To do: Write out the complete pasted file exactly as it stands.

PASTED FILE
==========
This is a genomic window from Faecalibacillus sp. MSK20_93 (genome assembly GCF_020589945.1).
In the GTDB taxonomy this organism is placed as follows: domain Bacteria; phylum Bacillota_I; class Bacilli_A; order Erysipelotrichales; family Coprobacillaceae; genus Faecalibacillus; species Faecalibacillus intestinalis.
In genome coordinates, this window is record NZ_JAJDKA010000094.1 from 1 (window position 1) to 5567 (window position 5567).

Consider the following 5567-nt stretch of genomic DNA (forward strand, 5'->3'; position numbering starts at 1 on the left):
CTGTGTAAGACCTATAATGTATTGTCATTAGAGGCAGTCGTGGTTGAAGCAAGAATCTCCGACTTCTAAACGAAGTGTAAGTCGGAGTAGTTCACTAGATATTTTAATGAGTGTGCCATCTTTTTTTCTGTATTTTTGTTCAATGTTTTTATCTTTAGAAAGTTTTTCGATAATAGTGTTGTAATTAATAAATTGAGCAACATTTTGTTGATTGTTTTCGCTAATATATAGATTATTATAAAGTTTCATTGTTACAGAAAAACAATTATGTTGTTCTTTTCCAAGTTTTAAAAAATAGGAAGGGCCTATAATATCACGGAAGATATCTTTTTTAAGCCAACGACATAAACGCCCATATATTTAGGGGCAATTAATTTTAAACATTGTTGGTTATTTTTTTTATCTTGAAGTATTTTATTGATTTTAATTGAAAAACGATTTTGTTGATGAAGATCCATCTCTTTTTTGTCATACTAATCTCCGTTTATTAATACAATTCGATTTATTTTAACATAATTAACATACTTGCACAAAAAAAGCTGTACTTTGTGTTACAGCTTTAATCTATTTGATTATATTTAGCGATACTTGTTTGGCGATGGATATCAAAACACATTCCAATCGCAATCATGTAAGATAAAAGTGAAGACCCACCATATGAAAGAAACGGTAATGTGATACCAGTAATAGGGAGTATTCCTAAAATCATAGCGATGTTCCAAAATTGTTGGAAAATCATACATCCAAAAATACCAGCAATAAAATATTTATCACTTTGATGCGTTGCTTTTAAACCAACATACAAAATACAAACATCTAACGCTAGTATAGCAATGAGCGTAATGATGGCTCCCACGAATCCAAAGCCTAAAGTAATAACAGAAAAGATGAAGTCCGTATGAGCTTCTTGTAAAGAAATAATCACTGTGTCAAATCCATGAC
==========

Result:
This is a genomic window from Faecalibacillus sp. MSK20_93 (genome assembly GCF_020589945.1).
In the GTDB taxonomy this organism is placed as follows: domain Bacteria; phylum Bacillota_I; class Bacilli_A; order Erysipelotrichales; family Coprobacillaceae; genus Faecalibacillus; species Faecalibacillus intestinalis.
In genome coordinates, this window is record NZ_JAJDKA010000094.1 from 1 (window position 1) to 5567 (window position 5567).

Consider the following 5567-nt stretch of genomic DNA (forward strand, 5'->3'; position numbering starts at 1 on the left):
CTGTGTAAGACCTATAATGTATTGTCATTAGAGGCAGTCGTGGTTGAAGCAAGAATCTCCGACTTCTAAACGAAGTGTAAGTCGGAGTAGTTCACTAGATATTTTAATGAGTGTGCCATCTTTTTTTCTGTATTTTTGTTCAATGTTTTTATCTTTAGAAAGTTTTTCGATAATAGTGTTGTAATTAATAAATTGAGCAACATTTTGTTGATTGTTTTCGCTAATATATAGATTATTATAAAGTTTCATTGTTACAGAAAAACAATTATGTTGTTCTTTTCCAAGTTTTAAAAAATAGGAAGGGCCTATAATATCACGGAAGATATCTTTTTTAAGCCAACGACATAAACGCCCATATATTTAGGGGCAATTAATTTTAAACATTGTTGGTTATTTTTTTTATCTTGAAGTATTTTATTGATTTTAATTGAAAAACGATTTTGTTGATGAAGATCCATCTCTTTTTTGTCATACTAATCTCCGTTTATTAATACAATTCGATTTATTTTAACATAATTAACATACTTGCACAAAAAAAGCTGTACTTTGTGTTACAGCTTTAATCTATTTGATTATATTTAGCGATACTTGTTTGGCGATGGATATCAAAACACATTCCAATCGCAATCATGTAAGATAAAAGTGAAGACCCACCATATGAAAGAAACGGTAATGTGATACCAGTAATAGGGAGTATTCCTAAAATCATAGCGATGTTCCAAAATTGTTGGAAAATCATACATCCAAAAATACCAGCAATAAAATATTTATCACTTTGATGCGTTGCTTTTAAACCAACATACAAAATACAAACATCTAACGCTAGTATAGCAATGAGCGTAATGATGGCTCCCACGAATCCAAAGCCTAAAGTAATAACAGAAAAGATGAAGTCCGTATGAGCTTCTTGTAAAGAAATAATCACTGTGTCAAATCCATGAC